I heard about the Chemin de fer de Petite Ceinture (French for „little belt railway“) a couple of days before I went on my trip to Paris.
This railway from 1852 was a circular connection between the main railway stops and ran within the fortified walls of the city. Abandoned in 1934, the remaining station and tracks are now being developed into cafés, running tracks or simply decorated with Street art.
I only had a couple of days in Romania, which I used to explore its capital city Bucharest.
Being filled with brutalist architecture, quirky markets and a polenta-based cuisine, Bucharest had all I could ask for, therefore I didn't get the chance to visit the exciting castles spread throughout the country (guess where Dracula was from!).
Bucharest was yet another city I fell in love with at first sight.
Giant socialist architecture in between absurd buildings from the 60s, polenta-based dishes with cheap Romanian wine and taxi drivers blasting music, that I still can't get out of my head – how could I not be happy there?
When I first heard about the Banksy Exhibition at Moco Amsterdam, I was outraged, thinking they were showing his pieces, that were literally ripped off the walls.
Only then, I found at that Bansky actually also creates indoor art on canvas, wood and paper. Whoops.
After relaxing days on Milos, I decided it was time to get off the sun chair and I took the ferry to Santorini, where I met my best and oldest travel buddy: My Dad.
He was the one who introduced me to travel as a toddler and who never stopped travelling himself. Since he was on his way to Crete, our paths overlapped in Santorini and we decided to spend two days swimming, hiking, eating tzaziki, driving around the island and petting donkeys.
If you are travelling to Santorini and only have limited time on your hands, have a look at our two days itinerary.
"It's so bright here" I said to Stavros, the manager at Salt on Milos, a Greek island in the Cyclades.
He was walking me to my room while I was squinting my eyes looking at the sun glancing over the ocean on one side and the white suites on the other, feeling pure bliss before even putting down my backpack.
Athens won my heart at first sight with street art, sun and souvlaki.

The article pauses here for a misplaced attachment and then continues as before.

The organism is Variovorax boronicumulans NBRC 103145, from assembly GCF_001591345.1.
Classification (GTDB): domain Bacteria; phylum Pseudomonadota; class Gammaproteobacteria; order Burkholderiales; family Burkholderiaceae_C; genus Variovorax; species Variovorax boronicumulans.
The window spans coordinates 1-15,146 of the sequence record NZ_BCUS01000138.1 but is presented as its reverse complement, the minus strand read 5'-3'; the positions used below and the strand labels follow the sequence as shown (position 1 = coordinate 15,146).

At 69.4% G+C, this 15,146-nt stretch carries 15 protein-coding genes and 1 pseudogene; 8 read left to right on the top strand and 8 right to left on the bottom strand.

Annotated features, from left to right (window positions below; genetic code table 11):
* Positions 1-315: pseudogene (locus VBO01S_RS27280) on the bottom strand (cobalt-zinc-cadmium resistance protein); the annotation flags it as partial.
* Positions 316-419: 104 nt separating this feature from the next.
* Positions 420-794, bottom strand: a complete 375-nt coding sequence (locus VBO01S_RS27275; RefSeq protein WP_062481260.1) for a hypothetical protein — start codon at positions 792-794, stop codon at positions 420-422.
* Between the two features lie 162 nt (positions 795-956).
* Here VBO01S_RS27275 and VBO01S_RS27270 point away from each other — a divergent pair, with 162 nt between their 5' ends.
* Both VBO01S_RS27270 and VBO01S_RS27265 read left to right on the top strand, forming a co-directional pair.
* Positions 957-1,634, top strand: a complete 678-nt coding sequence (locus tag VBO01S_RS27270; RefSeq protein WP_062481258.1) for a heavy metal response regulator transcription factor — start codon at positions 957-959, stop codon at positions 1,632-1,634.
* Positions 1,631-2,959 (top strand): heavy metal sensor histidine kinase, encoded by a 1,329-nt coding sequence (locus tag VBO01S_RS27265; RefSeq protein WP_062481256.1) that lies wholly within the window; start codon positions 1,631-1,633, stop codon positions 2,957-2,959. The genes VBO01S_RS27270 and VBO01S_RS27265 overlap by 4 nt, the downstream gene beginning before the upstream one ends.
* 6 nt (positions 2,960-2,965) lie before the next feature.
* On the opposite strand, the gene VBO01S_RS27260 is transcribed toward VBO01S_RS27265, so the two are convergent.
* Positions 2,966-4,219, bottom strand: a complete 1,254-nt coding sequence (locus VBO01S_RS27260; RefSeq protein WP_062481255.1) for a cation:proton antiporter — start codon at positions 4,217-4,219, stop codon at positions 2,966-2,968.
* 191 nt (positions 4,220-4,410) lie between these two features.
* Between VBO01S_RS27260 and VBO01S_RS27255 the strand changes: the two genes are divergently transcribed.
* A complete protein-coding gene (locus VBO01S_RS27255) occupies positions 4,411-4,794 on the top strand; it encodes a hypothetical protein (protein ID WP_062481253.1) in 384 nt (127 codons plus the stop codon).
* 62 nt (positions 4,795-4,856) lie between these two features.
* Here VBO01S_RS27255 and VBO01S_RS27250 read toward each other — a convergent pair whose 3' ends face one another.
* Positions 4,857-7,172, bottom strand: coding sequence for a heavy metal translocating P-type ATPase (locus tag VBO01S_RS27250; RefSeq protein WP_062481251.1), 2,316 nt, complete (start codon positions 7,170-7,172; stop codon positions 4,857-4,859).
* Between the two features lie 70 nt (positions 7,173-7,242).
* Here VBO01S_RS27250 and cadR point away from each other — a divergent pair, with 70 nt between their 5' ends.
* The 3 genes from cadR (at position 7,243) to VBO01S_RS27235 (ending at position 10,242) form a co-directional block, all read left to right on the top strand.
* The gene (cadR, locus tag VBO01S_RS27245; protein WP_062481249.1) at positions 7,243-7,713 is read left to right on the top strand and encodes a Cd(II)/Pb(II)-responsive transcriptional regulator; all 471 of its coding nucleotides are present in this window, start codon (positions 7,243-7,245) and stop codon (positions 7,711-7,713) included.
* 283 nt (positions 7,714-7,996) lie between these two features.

Ciao from Milan!
I'm super excited to be back in Italy, the country of vino and gelato, while visiting one if the biggest design events in the world!
The Salone / Milan Furniture Fair / Milan Design week /whatever you want to call it is an annual exhibition showcasing the latest in furniture and design.
The Fuorisalone is a massive exhibition taking place all over the city of Milan at the same time, where many shops and galleries open their doors to show their work and where many brands jump on the bandwagon to exhibit their newest products. And I'm here to explore both.
There are a couple of reasons why I picked Hamburg as my home-base and the harbour is definitely one of them. Being able to step out of the subway, overlooking the cranes, the water and even a beach is pretty special for a European city.
aaaalright, sometimes it's raining in Hamburg. Ok, it's raining most days between October and April and also also in between every now and then.
But it's really not as bad as people think. If there is one thing, that's good about Hamburg's weather: The city offers a huge range of activities for rainy days. There are loads and loads of shops, museums and places where you can see the rain running down the window panes.
Returning from Bangkok, I was freezing for the first couple of weeks (think 40°C difference in temperature. Sorry Fahrenheits, I have no idea how much that is for you ) and very happy to have some indoor activities to warm up right in front of my door step.
Hanoi was tough on me. I arrived there after deeply falling in love with Luang Prabang's calm friendliness and cute architecture, with smiling children on the street and with being greeted hundreds of times a day with a charming "Sabaidee".
I just spent a brilliant weekend with friends in Amsterdam, which meant a lot of strolling around, having wine with our feet dangling over the canals and randomly driving the boat over the river.
On our last day we felt like we had to do SOMETHING, that is not directly connected to food or laying in the sun, so we decided to check out the renovated Rijksmuseum.
I had read about the new design all over the internet, so I forced my not-really-that-interested-in-design friends to join me.
There is no way you can see it all at the Expo in Milan. 148 countries are taking part in this giant fair this year, additionally to the theme pavilions like “Sea life” and “Rice”, all spread over the distance of a small town.